We know that a movement is afoot for a new facility in North Carolina’s largest market, but is there anything wrong with the current one? Let’s find out.

Concessions: B

If it’s food variety you crave, Knights Stadium is a good place. All the typical ballpark favorites are here (nachos, popcorn, hot dogs, et al), along with some unusual offerings. There is a Papa John’s Pizza location (not recommended, as the pizza was chewy and not very hot, especially at a $5 price point), as well as a Subway location and several other standalone eateries throughout the concourse. The cheeseburger basket is a nice value, as $4.50 gets you a decent-sized and passable cheeseburger, as well as a bag of Lay’s chips. Buy your sodas in the souvenir size, as they are $3.50 in the souvenir cup versus a somewhat high $3 in 20 ounce bottles.

Knights Stadium also features the Home Run Cafe on the general admission level of the stadium, which is more of a full-service dining experience. This establishment offers great views of the game through the huge windows, as well as everything from salads to cheesesteak sandwiches to quesadillas. The cafe also offers three different all-you-can-eat theme days on Thursdays, Fridays and Saturdays.

Prices are on par with most facilities at this level, and the food selection is quite good – just steer clear of the pizza and the bottled sodas.

Atmosphere: B

(Ed. note:  This is a new category as of the final review of 2007  This replaces “Between-Innings Entertainment” and “Promotions”.)

I commented in my previous review of L.P. Frans Stadium in Hickory, NC that the public address system was really hard to hear in certain sections of the seating bowl, and Knights Stadium has the same issue. I spent the first few innings of the game sitting at one of the picnic tables on top of the berm section down the right field line, and I had to strain to hear the announcement of the players. Of course, when I moved to the upper deck general admission section, it was considerably louder – almost too much so. If the sound could be evened out a bit, this would be a nice touch.

Promotions-wise, there were quite a few nice touches at Knights Stadium. The first 2000 fans received Charlotte Knights wall calendars, which were decent enough giveaways. The better giveaway, however, is the free program I received upon entering the stadium. The program is an actual magazine-like book, and features coupons to several local establishments, rosters for both teams, some bios on Knights players and much more. Considering how most teams love to gouge fans for programs in their parks, this was a pleasant surprise. The other promotion on the evening was the typical Saturday night fireworks display. Anyone who reads my reviews knows my love of fireworks displays, and this one was very well put together.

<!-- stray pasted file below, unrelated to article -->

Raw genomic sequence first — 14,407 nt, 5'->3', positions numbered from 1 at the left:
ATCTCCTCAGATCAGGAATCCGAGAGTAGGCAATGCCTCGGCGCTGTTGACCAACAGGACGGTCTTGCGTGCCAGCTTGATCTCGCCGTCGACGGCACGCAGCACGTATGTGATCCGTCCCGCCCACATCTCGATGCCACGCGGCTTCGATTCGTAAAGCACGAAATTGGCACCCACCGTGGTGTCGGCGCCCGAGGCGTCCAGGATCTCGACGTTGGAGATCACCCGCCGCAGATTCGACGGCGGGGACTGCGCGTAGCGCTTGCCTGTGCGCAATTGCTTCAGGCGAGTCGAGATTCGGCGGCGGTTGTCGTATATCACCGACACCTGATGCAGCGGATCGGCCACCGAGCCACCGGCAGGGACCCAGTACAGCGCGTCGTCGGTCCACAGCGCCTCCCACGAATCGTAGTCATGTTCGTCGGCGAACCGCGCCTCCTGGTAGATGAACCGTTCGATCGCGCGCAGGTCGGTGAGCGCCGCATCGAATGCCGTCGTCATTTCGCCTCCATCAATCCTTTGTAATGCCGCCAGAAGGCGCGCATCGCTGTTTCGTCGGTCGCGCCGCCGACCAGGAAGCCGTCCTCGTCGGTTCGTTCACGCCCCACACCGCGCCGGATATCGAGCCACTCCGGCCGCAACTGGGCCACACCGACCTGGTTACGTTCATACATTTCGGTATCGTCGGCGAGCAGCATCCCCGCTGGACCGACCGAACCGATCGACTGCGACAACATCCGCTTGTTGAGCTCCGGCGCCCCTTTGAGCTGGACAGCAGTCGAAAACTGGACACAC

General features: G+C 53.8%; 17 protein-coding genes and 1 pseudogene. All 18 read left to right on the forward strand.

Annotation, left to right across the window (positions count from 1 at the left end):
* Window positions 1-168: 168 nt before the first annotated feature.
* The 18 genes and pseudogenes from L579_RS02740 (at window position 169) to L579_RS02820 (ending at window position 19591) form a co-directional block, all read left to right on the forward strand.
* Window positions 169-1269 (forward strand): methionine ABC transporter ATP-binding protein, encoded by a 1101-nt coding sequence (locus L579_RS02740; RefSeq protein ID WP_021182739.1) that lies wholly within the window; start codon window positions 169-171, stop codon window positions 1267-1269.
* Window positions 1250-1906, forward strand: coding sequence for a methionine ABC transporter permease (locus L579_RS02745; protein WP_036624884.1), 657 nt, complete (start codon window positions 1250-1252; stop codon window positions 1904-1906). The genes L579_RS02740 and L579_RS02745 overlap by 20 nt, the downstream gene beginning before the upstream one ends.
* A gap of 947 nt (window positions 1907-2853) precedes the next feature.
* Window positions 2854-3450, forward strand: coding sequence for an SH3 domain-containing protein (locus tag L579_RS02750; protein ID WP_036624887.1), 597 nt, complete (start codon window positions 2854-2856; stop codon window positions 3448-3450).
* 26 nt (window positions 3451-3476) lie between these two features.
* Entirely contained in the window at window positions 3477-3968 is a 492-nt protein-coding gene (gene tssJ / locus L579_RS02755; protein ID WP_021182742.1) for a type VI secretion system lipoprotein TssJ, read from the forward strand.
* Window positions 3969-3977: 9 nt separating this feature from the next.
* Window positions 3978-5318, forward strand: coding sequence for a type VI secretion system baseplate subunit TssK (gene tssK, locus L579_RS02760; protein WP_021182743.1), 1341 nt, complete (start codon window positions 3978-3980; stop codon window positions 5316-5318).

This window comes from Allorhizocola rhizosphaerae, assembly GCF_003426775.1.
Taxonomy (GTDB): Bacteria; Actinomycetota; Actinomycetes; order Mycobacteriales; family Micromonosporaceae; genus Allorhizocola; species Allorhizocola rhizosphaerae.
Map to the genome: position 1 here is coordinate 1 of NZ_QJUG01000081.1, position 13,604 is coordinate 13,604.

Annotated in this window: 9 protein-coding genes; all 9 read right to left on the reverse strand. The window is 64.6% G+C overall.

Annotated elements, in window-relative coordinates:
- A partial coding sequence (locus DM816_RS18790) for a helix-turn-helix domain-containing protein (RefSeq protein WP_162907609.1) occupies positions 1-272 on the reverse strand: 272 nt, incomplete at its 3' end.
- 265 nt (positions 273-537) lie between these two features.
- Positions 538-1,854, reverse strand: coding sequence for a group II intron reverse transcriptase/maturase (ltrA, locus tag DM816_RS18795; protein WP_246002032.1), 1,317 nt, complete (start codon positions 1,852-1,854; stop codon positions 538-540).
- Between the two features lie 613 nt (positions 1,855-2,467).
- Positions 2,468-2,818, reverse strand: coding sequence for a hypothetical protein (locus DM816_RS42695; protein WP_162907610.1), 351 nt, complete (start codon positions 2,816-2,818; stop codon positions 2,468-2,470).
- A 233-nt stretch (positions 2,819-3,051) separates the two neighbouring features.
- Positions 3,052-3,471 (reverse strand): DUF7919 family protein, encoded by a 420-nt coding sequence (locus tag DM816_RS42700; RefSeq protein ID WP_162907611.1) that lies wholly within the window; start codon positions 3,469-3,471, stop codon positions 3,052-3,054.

The between-innings entertainment was, for the most part, fairly pedestrian. This is not such a bad thing, as the Charlotte market focuses mainly on the on-field action. Charlotte’s racing history came into play here, as there was the dizzy bat race, the mascot race and a race of two children on customized bicycles made to look like choppers. There was also a very lame effort at a contest that featured two children trying to do push-ups, and the one that completed the most won a prize.

One final note – the on-field emcee needs to avoid giving play-by-play of every single thing that happens in a contest. I was so happy for the end of the contests for the obvious reason of the return of baseball, but also because the emcee would finally be quiet.

Sight lines: A

The park does not look like anything special as you approach the entrance, but once inside, the view is rather beautiful. The game action is visible from just about everywhere in the park except for the concourses in the general admission upper deck area. There are berm areas down each line, and a series of picnic tables at the top of the right-field berm that provide a comfortable seat and a great view. The general admission seats, while rather high, still provide a great view of the action on the field. The advantage to the upper deck is that you can see a play develop from above, which is handy if a runner is trying to score from second on a ball hit to the outfield. There is no wraparound concourse in the park, but the concourse areas that do exist are nice and wide and provide good views of the game action.